BOWDOINHAM — Simplifying Maine’s tax code is a priority for both candidates in the race for House District 67, but they have very different ideas about how to do it.

Rep. Seth Berry, D-Bowdoinham, wants to ensure that wealthy people pay at least as high an effective tax rate as middle-income, working families, and he supports a mix of income and sales taxes.

Republican challenger Corey Troup, who also lives in Bowdoinham, favors abolishing Maine’s income tax and running the state on sales tax revenue.

Berry, 43, is the top-ranking Democrat on the Legislature’s Taxation Committee. He said Democrats and Republicans were able to agree on some measures in the last Legislature, including legislation Berry sponsored to prohibit sales-tax-evasion devices known as “zappers.”

But Berry and other Democrats opposed several other tax bills they said would disproportionately benefit the wealthiest Mainers.

“We did a lot together, but I do find that the hardest area to agree is on the whole question of how much people should pay as a share of their income,” Berry said. “I think it’s very important for us to understand that our tax burden is falling most heavily on those people who can least afford it.”

Berry said he evaluates changes to the tax code on their simplicity and fairness. Replacing the income tax with a sales tax only could be simpler, Berry said, but it would not be fair.

“There are a lot of studies that show that the sales tax is very regressive, that it falls on the middle class and on working families,” he said. “So it’s hard to make a pure consumption tax work. Most economists tell us that we need to have a balanced system that is a combination of income tax and sales.”

Troup, 38, said he wants to lower overall rates of taxation and does not think the sales tax would harm people on the bottom end of the income scale.

“I think if you took out the income tax and had a sales tax, that way people have a choice,” he said. “You have more of a choice and control over your money. That way, if you don’t want to lose more money, you don’t have to spend.”

Troup has worked in construction and in management at Aubuchon Hardware stores. He now works at the Home Depot in Topsham and said his management experience, as well as spending his whole career in the private sector, would be an asset in Augusta.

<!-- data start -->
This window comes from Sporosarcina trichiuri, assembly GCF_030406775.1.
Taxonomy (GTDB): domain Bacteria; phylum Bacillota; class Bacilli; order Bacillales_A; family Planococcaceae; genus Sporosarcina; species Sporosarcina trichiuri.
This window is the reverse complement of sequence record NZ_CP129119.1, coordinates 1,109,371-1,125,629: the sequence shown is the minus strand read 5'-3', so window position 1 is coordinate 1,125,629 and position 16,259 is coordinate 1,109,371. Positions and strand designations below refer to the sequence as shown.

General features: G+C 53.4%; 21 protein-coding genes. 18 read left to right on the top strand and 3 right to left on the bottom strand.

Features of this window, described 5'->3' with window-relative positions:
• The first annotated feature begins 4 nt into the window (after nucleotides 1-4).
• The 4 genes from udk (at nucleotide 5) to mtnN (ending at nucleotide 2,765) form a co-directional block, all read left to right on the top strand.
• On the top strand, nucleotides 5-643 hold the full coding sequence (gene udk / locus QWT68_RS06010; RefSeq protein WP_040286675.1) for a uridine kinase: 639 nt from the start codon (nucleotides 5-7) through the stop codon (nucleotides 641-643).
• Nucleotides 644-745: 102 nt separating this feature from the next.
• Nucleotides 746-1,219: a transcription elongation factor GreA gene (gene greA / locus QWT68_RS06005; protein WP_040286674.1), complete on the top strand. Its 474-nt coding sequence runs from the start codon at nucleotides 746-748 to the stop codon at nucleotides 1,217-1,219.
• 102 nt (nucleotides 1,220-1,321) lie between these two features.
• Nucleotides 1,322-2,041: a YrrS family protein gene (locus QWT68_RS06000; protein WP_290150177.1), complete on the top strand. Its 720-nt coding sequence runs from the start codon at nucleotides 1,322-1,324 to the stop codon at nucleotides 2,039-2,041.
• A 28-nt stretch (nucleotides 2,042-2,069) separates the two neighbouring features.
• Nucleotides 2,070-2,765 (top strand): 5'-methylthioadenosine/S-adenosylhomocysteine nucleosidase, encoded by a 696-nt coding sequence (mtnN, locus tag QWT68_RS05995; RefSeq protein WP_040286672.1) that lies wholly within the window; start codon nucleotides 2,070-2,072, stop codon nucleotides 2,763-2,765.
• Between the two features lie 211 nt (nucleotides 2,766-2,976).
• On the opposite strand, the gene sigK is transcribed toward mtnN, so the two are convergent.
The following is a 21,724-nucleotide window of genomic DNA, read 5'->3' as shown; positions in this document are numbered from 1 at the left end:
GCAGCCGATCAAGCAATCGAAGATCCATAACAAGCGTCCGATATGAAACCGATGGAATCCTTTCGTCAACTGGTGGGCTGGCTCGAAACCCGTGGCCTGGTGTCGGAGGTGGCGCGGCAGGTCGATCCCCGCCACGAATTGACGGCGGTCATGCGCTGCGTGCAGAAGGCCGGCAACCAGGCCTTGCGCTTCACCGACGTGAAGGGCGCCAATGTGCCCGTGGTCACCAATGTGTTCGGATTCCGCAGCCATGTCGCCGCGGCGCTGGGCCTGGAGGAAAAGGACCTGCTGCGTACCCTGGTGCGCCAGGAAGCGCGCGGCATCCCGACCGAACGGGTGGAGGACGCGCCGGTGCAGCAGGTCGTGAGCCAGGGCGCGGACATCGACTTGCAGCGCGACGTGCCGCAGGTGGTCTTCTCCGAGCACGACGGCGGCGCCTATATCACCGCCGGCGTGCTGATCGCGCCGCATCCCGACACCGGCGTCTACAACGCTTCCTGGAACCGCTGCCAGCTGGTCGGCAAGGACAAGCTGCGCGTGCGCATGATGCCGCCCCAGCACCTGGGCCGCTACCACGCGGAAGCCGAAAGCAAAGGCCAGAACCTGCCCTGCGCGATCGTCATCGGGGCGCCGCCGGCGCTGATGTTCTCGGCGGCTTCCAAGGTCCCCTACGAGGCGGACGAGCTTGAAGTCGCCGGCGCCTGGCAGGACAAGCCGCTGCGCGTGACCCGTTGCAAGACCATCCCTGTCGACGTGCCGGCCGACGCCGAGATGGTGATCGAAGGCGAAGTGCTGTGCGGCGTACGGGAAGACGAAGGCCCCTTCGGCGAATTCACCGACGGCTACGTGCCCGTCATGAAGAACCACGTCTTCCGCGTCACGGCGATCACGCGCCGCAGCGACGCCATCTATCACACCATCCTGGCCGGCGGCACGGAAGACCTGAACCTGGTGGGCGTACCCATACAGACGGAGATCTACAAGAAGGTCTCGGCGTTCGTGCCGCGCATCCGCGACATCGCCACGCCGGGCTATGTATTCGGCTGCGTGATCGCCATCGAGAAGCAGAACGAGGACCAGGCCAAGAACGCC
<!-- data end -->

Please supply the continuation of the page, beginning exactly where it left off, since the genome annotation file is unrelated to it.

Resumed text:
He ran for a Senate seat in Lewiston in 2008 but lost to Democrat Margaret Craven by nearly 50 percentage points. Troup is running a privately financed campaign and has raised $925.

Troup’s priorities include cutting taxes and reducing regulations on small businesses. He said Maine can save money by running government agencies more efficiently and reducing welfare expenses through rooting out fraud and tightening limits on eligibility.

He thinks benefits should be limited to U.S. citizens who have lived in Maine for at least a year.

Troup said that based on his conversations with out-of-state visitors, he believes Maine has lost its reputation for producing hard workers.

“Now you go around the country, and what do people know Maine for? We’re one of the highest welfare states,” Troup said. “We’re creating a lifestyle, a career move out of it, and I think that robs people of their pride.”

Troup said he also supports environmental protections and investments into alternative energy sources such as wind, tidal power and hydropower.

Berry, a former public school teacher, is a vice president at Kennebec River Biosciences in Richmond. He is running a publicly financed campaign for a fourth term as representative.

In the 125th Legislature, Berry sponsored successful legislation reinstating tax rebates for small solar- or wind-energy installations and banning the synthetic drug known as “bath salts.”

For long-term economic growth, Maine needs to invest in infrastructure and early childhood education, Berry said, because both will provide a return many times larger than what the state spends.

“We owe it to every child in Maine to make sure that they have a medical provider, that they have adequate nutrition, and that they have a provider of care during the day who is human, not electronic, not the television, and who interacts with them,” he said. “Too many children in Maine are still going without those basic things, and we all lose because of it.”

Susan McMillan — 621-5645

[email protected]

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